There is a risk of a rift in Europe. Will this vote determine Europe’s fate?
In these elections, more is at stake than ever before. Nothing less than the future of Europe and the European Union. All of us have a choice on 26 May: we can vote either for Europe or against it, either for international cooperation or for a step backwards to nationalism. My position is clear: We cannot give free rein to the fearmongers in Europe. There have been enough alarm calls. Anyone who isn’t awake now must be dead to the world.
But populists and nationalists are evidently gaining ground ...
We have come to a point where we are taking all the achievements of the European Union – peace, freedom, democracy – for granted. But they are by no means a given! We can see that at the moment in Europe and in a world ridden with crises. We need to realise that our European values are coming under heavy attack from populists and nationalists. On 26 May there is more at stake than who will be the next Commission President. The EU’s capacity to function and act is in danger of being seriously compromised if the European Parliament’s internal capacity to act is weakened by right-wing populists as well as by the international forces of disintegration from outside.
Is Europe standing at a crossroads?
This is about the future of the European Union. We cannot overstate the contribution that Europe makes to peace, freedom and democracy. We need to take a critical look at why we are not sufficiently able to make people realise how important Europe is – even in view of all the challenges we face. Climate change, digital transformation, migration – no country is in a position to resolve any of these issues single-handedly. They need to be dealt with at international level, and for this we need the European Union.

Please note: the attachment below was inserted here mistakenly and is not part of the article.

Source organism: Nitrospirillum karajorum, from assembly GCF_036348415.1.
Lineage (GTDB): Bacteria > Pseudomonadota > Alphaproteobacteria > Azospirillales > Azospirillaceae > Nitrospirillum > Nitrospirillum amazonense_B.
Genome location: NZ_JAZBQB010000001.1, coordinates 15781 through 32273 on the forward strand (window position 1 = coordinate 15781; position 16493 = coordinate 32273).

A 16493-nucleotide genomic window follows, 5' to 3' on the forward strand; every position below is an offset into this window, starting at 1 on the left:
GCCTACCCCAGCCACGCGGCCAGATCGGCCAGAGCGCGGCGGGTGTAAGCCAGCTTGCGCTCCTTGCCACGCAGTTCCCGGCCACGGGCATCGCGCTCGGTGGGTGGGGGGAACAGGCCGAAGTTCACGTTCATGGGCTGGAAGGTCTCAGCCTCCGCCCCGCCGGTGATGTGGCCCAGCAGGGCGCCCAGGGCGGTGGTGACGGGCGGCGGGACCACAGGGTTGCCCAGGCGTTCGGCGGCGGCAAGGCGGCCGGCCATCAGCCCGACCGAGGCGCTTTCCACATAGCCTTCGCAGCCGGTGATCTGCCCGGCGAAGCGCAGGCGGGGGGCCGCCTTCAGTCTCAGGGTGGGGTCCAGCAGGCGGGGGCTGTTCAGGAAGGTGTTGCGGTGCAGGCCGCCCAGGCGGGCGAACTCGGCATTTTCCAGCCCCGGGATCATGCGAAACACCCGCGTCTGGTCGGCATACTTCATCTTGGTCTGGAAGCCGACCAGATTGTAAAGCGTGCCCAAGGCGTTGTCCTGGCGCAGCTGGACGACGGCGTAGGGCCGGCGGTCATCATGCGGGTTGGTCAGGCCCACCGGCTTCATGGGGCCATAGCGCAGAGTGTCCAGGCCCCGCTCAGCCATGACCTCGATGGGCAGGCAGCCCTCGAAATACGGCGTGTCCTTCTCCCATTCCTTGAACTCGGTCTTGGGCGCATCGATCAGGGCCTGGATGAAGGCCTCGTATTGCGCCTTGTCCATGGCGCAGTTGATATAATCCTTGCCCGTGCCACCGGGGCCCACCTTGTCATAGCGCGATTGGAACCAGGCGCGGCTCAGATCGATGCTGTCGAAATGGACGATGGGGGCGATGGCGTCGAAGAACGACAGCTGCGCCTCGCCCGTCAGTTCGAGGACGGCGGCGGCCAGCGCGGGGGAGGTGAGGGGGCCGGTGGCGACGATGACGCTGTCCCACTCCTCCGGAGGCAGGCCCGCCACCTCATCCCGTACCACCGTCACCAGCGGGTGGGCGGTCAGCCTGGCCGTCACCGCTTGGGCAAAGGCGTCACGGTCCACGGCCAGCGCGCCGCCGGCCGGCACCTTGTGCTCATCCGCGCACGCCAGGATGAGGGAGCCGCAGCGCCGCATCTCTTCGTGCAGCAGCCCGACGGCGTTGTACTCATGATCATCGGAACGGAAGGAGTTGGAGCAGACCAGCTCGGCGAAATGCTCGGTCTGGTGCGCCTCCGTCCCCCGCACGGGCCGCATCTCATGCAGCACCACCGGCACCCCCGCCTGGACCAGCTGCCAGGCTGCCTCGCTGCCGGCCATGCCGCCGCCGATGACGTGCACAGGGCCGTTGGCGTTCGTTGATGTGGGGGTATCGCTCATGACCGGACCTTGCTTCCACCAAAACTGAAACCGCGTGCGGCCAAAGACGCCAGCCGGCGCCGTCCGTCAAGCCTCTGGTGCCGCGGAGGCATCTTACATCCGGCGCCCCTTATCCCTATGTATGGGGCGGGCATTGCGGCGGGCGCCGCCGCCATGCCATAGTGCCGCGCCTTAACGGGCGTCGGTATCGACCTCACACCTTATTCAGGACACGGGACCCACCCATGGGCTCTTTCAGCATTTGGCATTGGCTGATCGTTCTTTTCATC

France’s President Emmanuel Macron has questioned the principle whereby the lead candidate of the strongest parliamentary group in the European Parliament after the elections becomes the EU Commission President. What do you think?
We shouldn’t be calling into question the principle of the lead candidate now, just before the elections. Anything that helps strengthen the Parliament is a move in the right direction. At the end of the day, the priority will be to find a political majority in the European Parliament.
President Macron is calling for comprehensive reforms within the EU. Where is Germany’s support for this? Shouldn’t the Federal Government be assuming a leading role in this area?
I am often asked why we are not getting more involved in Europe. But only by people in Germany. In other countries, the concern is that we should not be overenthusiastic with regard to our leadership role in Europe. What we certainly need to avoid is pursuing a European policy that wags its finger at others. Instead, we should be offering an outstretched hand. We shouldn’t be giving the impression that the reform agenda for the European Union is a purely Franco-German affair. It’s no good if Germany and France agree but the others get the impression that we are creating a first and second-class Europe.
The euro crisis divided the north and the south, the debate on refugee policy alienated the east. In Poland and Hungary, the rule of law is in jeopardy. How can further division be prevented?
Where our fundamental values are at stake, there can be no compromise. An independent judiciary, the separation of powers – these are essentials on which no concessions can be made. I am firmly convinced that many of these countries have a great interest in the European Union. Also because they benefit from it. But it comes with obligations as well as rights.
British Prime Minister Theresa May intends to hold another Brexit vote in the House of Commons right after the European elections. Are you prepared to predict the outcome?
No, I’m no longer prepared to utter any predictions on how MPs will vote. A deadline has been set for the end of October. A solution must have been found by then. A disorderly Brexit should be in nobody’s interests.
The Basic Law is turning 70. How will you be congratulating it?
With thanks for peace, freedom and civil rights. This masterpiece has been a crucial factor in Germany regaining its place in the international community. And in being perceived as a reliable partner and friend. The mothers and fathers of the Basic Law knew that national go-it alone efforts would lead to destruction. Only together, as a united Europe, can we assert our values and interests in the world.
Interview conducted by Andreas Herholz